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In The Family
Does Celery Really Have Negative Calories?

An urban legend says that you burn more calories eating celery than the vegetable contains. And it might be true! Kinda.

The “negative calorie diet,” popularized by pop-nutrition evangelists like chef Rocco DiSpirito, sure is compelling. Certain low-calorie foods, like celery, the theory goes, are so low in calories that the act of chewing and digesting them burns more calories than they provide.

As Food & Wine reported in 2016, a study by University Hospitals Coventry and Warwickshire NHS Trust and the University of Warwick shows that in the case of celery, this may very well be true. A few stalks of celery can contain a couple dozen calories, while over a 12-hour period, a test subject burned 20 to 40 calories more than that amount, resulting in a slight net calorie loss. But before you switch over to an all-celery diet in an attempt to shed some pounds, keep in mind that these losses are really slight.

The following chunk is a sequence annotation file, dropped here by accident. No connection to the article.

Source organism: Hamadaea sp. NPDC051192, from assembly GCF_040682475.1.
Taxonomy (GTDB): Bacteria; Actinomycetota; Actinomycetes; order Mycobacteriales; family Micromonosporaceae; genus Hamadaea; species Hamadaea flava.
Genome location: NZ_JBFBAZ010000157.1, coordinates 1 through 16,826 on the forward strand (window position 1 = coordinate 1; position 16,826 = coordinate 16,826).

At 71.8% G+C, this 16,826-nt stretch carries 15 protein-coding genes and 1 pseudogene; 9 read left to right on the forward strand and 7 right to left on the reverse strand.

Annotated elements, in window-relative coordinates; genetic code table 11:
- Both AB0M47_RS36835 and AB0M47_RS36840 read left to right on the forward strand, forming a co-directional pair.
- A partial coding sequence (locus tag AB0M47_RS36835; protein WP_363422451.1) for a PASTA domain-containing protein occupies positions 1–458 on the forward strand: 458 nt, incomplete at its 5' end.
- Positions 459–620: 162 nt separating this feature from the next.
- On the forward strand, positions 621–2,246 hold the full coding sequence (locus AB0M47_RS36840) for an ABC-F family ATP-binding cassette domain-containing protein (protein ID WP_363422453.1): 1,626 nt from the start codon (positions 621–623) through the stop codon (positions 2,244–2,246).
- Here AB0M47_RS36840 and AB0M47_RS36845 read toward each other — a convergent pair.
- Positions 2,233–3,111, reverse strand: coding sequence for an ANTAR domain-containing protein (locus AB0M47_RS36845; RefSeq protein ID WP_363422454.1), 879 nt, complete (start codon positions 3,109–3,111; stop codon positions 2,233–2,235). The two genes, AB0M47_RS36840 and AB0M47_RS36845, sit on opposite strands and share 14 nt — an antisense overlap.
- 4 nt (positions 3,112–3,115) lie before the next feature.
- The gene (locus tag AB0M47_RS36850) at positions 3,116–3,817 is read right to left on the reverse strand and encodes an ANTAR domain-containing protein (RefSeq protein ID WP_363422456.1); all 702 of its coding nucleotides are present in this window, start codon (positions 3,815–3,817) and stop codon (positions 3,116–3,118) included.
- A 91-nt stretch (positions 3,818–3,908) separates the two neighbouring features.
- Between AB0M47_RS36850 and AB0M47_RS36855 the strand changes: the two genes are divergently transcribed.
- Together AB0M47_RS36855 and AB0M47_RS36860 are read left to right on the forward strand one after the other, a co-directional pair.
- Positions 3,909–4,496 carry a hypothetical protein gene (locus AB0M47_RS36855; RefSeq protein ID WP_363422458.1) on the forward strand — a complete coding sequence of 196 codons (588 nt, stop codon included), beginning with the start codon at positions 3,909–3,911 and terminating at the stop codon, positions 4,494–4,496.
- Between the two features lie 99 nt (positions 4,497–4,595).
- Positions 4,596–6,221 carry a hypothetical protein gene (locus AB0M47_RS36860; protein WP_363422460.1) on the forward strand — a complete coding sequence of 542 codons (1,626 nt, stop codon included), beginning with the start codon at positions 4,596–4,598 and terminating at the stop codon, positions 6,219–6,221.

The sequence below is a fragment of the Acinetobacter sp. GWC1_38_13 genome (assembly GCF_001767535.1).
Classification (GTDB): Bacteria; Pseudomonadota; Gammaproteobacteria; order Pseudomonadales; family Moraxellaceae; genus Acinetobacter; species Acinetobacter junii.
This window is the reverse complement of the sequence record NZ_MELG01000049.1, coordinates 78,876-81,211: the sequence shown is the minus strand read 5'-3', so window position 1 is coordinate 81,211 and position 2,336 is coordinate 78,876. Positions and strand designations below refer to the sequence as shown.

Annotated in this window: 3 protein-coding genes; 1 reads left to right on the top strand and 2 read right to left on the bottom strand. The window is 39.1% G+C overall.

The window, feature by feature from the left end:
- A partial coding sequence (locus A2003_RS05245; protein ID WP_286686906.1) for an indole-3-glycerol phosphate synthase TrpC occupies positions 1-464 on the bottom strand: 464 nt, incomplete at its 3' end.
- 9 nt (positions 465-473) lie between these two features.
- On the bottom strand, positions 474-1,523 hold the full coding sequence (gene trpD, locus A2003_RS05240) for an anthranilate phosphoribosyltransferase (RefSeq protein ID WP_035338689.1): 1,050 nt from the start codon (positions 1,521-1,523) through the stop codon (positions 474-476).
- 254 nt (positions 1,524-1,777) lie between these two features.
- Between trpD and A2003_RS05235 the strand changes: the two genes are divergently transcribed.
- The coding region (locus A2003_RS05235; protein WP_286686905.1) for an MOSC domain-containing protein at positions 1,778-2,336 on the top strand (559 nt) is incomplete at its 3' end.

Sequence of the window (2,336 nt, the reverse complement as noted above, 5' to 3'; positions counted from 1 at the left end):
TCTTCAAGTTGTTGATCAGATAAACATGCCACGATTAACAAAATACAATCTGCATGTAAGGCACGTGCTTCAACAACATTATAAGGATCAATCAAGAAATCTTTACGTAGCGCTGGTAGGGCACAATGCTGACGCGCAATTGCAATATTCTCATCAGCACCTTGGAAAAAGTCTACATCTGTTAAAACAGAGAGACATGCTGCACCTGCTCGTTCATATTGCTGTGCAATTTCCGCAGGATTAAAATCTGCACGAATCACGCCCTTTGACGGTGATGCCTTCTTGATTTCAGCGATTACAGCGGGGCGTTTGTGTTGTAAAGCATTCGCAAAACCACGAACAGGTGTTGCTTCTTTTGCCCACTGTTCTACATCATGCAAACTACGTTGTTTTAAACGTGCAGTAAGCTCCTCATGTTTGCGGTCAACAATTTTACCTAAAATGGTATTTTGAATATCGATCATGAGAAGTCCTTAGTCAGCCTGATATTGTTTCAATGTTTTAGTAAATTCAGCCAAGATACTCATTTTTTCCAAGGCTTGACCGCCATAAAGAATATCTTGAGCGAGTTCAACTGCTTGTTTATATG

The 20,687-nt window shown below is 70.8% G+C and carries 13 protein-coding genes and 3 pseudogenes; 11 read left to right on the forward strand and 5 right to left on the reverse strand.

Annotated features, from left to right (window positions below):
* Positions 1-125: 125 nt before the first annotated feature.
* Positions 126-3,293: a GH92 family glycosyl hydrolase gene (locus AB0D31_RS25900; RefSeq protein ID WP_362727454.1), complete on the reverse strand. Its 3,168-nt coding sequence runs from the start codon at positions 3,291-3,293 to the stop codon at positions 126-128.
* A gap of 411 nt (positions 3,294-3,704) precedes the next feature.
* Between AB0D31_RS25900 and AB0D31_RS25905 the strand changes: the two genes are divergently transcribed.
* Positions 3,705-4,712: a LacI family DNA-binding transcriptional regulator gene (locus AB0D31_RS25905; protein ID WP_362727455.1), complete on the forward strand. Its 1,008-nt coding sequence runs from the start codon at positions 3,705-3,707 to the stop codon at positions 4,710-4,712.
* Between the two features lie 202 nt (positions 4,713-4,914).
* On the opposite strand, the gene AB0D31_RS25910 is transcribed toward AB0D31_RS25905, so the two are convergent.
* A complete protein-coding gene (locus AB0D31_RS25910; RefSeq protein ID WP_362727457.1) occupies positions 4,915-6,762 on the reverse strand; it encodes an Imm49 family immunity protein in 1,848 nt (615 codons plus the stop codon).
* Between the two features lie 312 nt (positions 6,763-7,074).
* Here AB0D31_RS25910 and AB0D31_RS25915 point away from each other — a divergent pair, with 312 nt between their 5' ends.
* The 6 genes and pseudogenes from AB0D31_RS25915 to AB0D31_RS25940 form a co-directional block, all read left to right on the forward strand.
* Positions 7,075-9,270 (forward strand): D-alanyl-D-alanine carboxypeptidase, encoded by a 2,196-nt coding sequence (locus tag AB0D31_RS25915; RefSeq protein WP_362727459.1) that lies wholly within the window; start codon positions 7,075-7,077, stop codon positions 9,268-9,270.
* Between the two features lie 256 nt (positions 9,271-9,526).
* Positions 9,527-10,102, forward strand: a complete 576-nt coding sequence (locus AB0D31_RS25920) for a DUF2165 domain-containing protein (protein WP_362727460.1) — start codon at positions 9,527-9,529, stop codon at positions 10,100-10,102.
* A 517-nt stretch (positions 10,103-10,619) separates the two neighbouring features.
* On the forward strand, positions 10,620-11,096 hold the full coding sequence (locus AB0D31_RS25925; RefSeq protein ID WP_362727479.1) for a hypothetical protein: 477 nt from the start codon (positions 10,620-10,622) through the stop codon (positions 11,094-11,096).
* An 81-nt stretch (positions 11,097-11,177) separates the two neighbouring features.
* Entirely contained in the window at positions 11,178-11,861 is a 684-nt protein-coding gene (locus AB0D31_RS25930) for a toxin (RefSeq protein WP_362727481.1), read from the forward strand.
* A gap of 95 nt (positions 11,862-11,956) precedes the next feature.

The demonstration used all of one participant, and everyone’s metabolic process is different. Plus net loss is the equivalent of skipping a teaspoon of two of sugar—not exactly major goals. So sure, eat more celery, but do it because it’s a great vehicle for peanut butter, not because it’s a shortcut to a beach body.

Also read: Stalking a Celery Salad. The Best Celery Salad.

Max Falkowitz

Max Falkowitz is a food and travel writer for The New York Times, Saveur, GQ, New York magazine’s Grub Street, and other outlets. He’s also the coauthor of The Dumpling Galaxy Cookbook with Helen You.